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The case for engineering metrics

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We heard it straight from one seasoned CTO’s mouth, who said, “this isn’t conjecture, I’ve been told very specifically – [the engineering team is] strongly averse to any type of metrics evaluation or estimations. I’d say about 70% of them have fallen on the wrong side of a spreadsheet at some point in time in a previous job. Historically people have been bitten by some effectively random industry norms that have been assigned for a team.”

We hear time and time again that engineers have a visceral reaction to overly metrics-driven engineering orgs. Not only do engineers hate it, but management does too because they want to keep their teams happy.

With every other function normalizing, or even happily accepting quantitative measurement, why has engineering remained outside of this practice?

The case against engineering metrics

Metrics can be misleading

Software engineering is a combo of technical execution, designing for scale, collaboration across functions (design, product, sales, etc), decisions, and communication between people. There are too many factors that contribute to the success or failure of a project. Metrics can provide a simplified view of a project’s progress or quality without capturing the full picture. There isn’t yet a way to capture all of the complexity here across the spectrum of people, processes, and technical components.

Metrics can be misused

Metrics are often used as a way to measure individual or team performance, which can create a culture of fear and competition that can be counterproductive to collaboration and creativity. One CTO took a clear stance on this, “I’m not interested in nor will I tolerate any notion of adopting metrics evaluation for personal performance because that’s not the intent of understanding data.”

Metrics can be arbitrary

Determining what metrics to use and how to measure them can be difficult, and can lead to metrics that are arbitrary or not relevant to the project or team. “One of the reasons that I left my last job is they ended up hiring a whole bunch of new C-level folks who were overexcited about metrics. I agreed mostly with the engineering bias [against metrics]. Unless the valuation of the company is specifically tied to my hitting my estimated date, we’re all just sitting around wasting a lot of time asking questions about whether I missed a Monday or a Tuesday. Engineers will basically ask: ‘why is it important? If you tell me the company is going to fall off a cliff because I missed my Wednesday deadline, I’ll make the damn Wednesday deadline. But if this is just an exercise, then get off my back. Let me write the code.’ That’s what I hear from the engineering side.” Engineers can sense urgency for urgency’s sake, and the back and forth around the metrics can be distracting to actually getting work done.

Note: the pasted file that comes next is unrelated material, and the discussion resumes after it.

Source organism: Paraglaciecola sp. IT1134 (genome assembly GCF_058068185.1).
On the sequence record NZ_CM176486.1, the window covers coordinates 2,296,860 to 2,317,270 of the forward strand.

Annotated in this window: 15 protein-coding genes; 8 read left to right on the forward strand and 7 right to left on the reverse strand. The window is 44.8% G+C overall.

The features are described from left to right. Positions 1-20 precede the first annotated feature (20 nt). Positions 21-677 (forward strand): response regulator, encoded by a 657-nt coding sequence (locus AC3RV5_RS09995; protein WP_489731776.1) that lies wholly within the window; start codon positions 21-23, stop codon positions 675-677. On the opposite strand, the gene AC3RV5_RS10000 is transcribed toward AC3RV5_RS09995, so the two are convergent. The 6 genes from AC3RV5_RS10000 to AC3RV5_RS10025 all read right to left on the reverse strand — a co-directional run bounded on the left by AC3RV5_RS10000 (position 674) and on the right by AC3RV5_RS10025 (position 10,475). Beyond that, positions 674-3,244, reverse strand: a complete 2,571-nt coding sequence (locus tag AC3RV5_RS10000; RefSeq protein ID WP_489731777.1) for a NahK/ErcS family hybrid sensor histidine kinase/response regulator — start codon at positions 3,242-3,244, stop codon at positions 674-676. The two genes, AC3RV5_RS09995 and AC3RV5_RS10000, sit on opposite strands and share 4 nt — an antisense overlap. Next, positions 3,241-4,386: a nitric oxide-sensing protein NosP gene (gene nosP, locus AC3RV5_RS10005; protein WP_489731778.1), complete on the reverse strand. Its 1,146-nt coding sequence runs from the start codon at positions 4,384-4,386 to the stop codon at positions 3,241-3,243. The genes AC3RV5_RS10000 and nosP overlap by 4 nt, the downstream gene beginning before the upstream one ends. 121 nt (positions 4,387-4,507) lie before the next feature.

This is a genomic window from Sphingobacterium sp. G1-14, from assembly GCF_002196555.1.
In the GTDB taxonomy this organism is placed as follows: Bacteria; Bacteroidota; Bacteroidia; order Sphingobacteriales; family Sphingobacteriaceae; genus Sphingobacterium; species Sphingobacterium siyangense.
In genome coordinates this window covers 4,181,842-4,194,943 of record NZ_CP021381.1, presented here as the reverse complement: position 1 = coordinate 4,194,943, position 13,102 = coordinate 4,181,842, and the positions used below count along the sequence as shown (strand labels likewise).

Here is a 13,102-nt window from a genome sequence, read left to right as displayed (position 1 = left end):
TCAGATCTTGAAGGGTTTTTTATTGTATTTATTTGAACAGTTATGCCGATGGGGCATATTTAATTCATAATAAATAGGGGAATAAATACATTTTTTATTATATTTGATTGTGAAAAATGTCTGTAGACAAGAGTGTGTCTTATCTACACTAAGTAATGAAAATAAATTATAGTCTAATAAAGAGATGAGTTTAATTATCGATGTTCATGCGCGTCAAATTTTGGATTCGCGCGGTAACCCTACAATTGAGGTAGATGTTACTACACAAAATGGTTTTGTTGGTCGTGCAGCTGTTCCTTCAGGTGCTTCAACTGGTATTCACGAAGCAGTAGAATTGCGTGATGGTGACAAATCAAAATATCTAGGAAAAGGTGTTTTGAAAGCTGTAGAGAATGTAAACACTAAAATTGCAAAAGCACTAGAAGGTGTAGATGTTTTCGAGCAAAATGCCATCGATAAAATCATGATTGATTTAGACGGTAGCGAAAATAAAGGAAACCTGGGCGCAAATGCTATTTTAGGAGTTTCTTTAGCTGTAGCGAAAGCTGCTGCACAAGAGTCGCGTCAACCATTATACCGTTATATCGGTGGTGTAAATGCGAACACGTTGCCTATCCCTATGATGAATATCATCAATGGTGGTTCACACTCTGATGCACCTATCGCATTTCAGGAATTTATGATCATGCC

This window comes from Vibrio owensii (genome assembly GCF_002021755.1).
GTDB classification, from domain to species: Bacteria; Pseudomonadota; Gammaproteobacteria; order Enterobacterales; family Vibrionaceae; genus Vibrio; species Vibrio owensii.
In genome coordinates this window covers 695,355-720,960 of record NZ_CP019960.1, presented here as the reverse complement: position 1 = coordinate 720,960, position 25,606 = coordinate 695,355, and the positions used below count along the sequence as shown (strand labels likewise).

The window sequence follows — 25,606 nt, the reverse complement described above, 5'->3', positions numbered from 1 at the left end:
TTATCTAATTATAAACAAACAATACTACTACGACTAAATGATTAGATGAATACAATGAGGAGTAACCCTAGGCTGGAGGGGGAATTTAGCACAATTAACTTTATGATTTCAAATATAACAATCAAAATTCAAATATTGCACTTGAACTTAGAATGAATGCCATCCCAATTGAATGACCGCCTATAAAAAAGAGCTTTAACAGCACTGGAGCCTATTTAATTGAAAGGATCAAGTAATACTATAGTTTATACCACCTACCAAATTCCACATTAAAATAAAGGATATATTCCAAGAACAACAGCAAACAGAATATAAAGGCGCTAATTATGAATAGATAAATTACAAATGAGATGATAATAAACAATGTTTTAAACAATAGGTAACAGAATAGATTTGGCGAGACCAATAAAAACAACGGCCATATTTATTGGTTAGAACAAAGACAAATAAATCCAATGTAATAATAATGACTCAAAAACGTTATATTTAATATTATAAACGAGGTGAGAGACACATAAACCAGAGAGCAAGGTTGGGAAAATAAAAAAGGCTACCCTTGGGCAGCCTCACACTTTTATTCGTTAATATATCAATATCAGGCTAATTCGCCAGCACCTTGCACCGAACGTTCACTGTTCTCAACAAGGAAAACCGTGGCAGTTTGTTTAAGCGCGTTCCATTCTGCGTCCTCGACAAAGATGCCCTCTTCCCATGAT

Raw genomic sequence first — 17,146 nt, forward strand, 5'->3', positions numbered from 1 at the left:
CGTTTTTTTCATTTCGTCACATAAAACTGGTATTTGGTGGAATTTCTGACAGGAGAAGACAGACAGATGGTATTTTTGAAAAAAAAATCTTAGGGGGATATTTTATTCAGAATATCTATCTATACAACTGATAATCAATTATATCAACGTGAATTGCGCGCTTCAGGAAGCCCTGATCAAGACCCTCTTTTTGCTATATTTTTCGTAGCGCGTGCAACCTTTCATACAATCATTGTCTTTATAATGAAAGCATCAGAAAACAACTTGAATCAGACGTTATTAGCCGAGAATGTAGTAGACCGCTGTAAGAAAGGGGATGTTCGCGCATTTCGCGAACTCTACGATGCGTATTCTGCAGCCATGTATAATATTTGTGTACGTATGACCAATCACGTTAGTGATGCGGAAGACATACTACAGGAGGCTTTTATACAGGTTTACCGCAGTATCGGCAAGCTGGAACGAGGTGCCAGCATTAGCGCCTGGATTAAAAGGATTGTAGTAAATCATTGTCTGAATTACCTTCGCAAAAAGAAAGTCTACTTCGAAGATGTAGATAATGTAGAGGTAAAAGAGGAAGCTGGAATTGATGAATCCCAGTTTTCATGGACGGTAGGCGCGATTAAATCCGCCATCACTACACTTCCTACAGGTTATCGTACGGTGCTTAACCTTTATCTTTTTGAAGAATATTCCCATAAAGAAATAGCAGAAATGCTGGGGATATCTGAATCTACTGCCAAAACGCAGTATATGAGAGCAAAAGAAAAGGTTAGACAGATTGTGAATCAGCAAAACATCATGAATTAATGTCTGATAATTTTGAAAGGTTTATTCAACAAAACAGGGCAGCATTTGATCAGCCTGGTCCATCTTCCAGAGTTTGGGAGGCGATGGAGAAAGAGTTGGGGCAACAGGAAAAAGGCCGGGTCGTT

The case for engineering metrics

Understanding the hesitations around metrics can help leaders have open discussions with their teams about the risks and benefits. The counters to the above are that a metrics-driven culture can open doors to a new level of productivity and flow across the team.

Data lets you investigate:

One leader described how data enables him have better conversations cross-functionally. “Data to me provides an opportunity to ask smarter questions. Without data, what I tend to see is a lot of this: ‘we’re moving well.’ I think there are a lot of organizations where that’s okay. I think for me if you have the data, then you get into what I think is the proper conversation, which is how the construction and the operations of this squad is working cross-functionally.”

Data gives you the assurance that things are going well

Not all data points to something wrong, someone not doing their job, or something going awry. Engineering metrics can also just help leaders who aren’t in the day-to-day gain visibility and assurance that things are going as planned. “Data provides me the opportunity to sometimes ask super stupid questions that I get really insightful, great answers that allows me to then say, well, then that’s not a problem. I get to move over here.”

What data have you found is beneficial to how your team functions, and what data have you found does more harm than good?

Author: Beacon